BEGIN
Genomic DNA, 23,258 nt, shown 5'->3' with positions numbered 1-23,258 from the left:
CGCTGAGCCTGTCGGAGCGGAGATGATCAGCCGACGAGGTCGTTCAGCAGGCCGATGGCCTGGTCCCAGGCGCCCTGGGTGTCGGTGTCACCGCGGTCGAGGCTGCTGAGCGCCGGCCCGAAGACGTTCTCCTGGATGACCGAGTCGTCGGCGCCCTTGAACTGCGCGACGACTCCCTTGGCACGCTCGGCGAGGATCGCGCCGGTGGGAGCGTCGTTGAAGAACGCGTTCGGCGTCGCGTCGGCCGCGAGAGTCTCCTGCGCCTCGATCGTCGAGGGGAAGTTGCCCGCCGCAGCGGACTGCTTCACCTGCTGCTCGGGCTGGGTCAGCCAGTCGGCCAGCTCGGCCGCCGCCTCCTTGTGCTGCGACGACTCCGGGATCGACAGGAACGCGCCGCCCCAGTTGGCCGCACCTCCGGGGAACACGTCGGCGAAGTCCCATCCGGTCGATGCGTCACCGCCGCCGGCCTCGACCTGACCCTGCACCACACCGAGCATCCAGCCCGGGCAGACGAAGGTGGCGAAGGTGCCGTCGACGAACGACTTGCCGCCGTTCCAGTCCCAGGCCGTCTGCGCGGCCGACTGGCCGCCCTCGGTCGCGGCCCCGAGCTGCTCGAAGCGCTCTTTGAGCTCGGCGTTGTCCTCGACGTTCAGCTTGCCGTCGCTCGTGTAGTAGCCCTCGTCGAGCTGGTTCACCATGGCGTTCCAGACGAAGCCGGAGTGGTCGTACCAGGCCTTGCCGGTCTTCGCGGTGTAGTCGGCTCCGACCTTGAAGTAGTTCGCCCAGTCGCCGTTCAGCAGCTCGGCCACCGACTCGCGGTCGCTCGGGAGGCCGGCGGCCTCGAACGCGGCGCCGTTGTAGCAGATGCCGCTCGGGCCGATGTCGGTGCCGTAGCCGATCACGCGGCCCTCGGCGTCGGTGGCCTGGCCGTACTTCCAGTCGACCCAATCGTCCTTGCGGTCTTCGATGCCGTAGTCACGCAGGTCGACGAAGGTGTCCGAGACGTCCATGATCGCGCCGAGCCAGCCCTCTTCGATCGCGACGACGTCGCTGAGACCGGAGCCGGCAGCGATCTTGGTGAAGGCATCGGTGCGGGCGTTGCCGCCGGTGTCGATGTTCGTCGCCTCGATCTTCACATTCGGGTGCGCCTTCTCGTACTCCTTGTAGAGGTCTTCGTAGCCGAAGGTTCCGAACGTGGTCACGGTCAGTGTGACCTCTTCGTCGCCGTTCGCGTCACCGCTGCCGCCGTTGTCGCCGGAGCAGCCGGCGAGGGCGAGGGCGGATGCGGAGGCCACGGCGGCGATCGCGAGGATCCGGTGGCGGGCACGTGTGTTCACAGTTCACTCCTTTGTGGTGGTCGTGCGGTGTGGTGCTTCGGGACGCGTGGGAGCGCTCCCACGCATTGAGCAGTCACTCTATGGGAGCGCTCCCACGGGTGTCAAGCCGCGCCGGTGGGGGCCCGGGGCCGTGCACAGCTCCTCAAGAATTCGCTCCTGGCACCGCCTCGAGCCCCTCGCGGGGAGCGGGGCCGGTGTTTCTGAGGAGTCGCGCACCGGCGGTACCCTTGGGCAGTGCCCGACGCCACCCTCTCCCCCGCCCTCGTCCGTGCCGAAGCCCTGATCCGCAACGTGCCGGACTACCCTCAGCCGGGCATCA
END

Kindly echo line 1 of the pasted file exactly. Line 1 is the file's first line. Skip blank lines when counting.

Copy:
Genomic DNA, 23,258 nt, shown 5'->3' with positions numbered 1-23,258 from the left: